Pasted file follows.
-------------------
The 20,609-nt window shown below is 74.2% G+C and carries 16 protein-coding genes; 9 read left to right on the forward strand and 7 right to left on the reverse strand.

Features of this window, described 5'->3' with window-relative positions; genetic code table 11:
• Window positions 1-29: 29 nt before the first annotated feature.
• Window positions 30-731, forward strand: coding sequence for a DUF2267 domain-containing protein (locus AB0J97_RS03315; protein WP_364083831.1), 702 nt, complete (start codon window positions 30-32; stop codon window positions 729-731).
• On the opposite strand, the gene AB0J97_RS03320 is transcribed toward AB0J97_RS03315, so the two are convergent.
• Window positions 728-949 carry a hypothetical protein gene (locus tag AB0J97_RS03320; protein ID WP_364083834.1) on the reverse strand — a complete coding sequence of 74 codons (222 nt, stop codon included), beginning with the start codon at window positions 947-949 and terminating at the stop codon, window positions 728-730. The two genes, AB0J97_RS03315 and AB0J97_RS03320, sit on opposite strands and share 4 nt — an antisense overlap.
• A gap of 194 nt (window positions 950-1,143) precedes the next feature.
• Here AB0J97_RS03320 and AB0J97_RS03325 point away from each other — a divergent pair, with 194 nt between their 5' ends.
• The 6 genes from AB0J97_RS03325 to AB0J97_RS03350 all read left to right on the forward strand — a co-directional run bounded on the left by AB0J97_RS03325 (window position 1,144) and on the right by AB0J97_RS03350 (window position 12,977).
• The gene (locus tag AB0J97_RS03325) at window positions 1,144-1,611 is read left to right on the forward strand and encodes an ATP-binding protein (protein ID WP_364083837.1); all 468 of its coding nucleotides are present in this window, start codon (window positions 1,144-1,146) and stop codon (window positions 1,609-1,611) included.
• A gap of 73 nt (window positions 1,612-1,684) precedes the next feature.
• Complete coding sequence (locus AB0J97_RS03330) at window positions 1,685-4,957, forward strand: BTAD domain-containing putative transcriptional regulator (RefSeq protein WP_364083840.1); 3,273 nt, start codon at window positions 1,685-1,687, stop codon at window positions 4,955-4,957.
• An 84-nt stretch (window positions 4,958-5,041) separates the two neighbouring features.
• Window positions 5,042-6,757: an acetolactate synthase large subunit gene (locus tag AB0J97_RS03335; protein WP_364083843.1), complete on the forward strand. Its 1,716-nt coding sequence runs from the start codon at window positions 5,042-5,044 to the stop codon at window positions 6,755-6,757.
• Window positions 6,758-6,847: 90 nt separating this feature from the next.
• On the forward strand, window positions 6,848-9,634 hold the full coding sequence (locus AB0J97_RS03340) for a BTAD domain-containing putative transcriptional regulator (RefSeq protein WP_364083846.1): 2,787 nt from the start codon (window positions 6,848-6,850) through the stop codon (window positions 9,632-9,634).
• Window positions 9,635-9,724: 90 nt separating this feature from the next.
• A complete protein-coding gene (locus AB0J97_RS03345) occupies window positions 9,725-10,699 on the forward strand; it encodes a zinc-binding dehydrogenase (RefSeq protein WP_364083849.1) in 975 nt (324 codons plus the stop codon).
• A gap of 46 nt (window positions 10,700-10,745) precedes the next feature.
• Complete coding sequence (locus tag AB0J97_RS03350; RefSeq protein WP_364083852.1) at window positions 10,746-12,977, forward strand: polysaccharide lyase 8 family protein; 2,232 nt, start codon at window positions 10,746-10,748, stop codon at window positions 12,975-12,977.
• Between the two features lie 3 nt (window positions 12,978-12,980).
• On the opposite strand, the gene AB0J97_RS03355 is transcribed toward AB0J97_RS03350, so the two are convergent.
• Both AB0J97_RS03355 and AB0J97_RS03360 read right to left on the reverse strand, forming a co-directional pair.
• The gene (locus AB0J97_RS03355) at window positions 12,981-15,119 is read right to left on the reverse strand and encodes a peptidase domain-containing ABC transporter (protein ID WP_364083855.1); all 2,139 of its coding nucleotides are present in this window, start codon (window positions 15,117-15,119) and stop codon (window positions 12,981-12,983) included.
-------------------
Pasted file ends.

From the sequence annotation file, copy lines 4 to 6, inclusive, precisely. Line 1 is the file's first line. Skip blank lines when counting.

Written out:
• Window positions 30-731, forward strand: coding sequence for a DUF2267 domain-containing protein (locus AB0J97_RS03315; protein WP_364083831.1), 702 nt, complete (start codon window positions 30-32; stop codon window positions 729-731).
• On the opposite strand, the gene AB0J97_RS03320 is transcribed toward AB0J97_RS03315, so the two are convergent.
• Window positions 728-949 carry a hypothetical protein gene (locus tag AB0J97_RS03320; protein ID WP_364083834.1) on the reverse strand — a complete coding sequence of 74 codons (222 nt, stop codon included), beginning with the start codon at window positions 947-949 and terminating at the stop codon, window positions 728-730. The two genes, AB0J97_RS03315 and AB0J97_RS03320, sit on opposite strands and share 4 nt — an antisense overlap.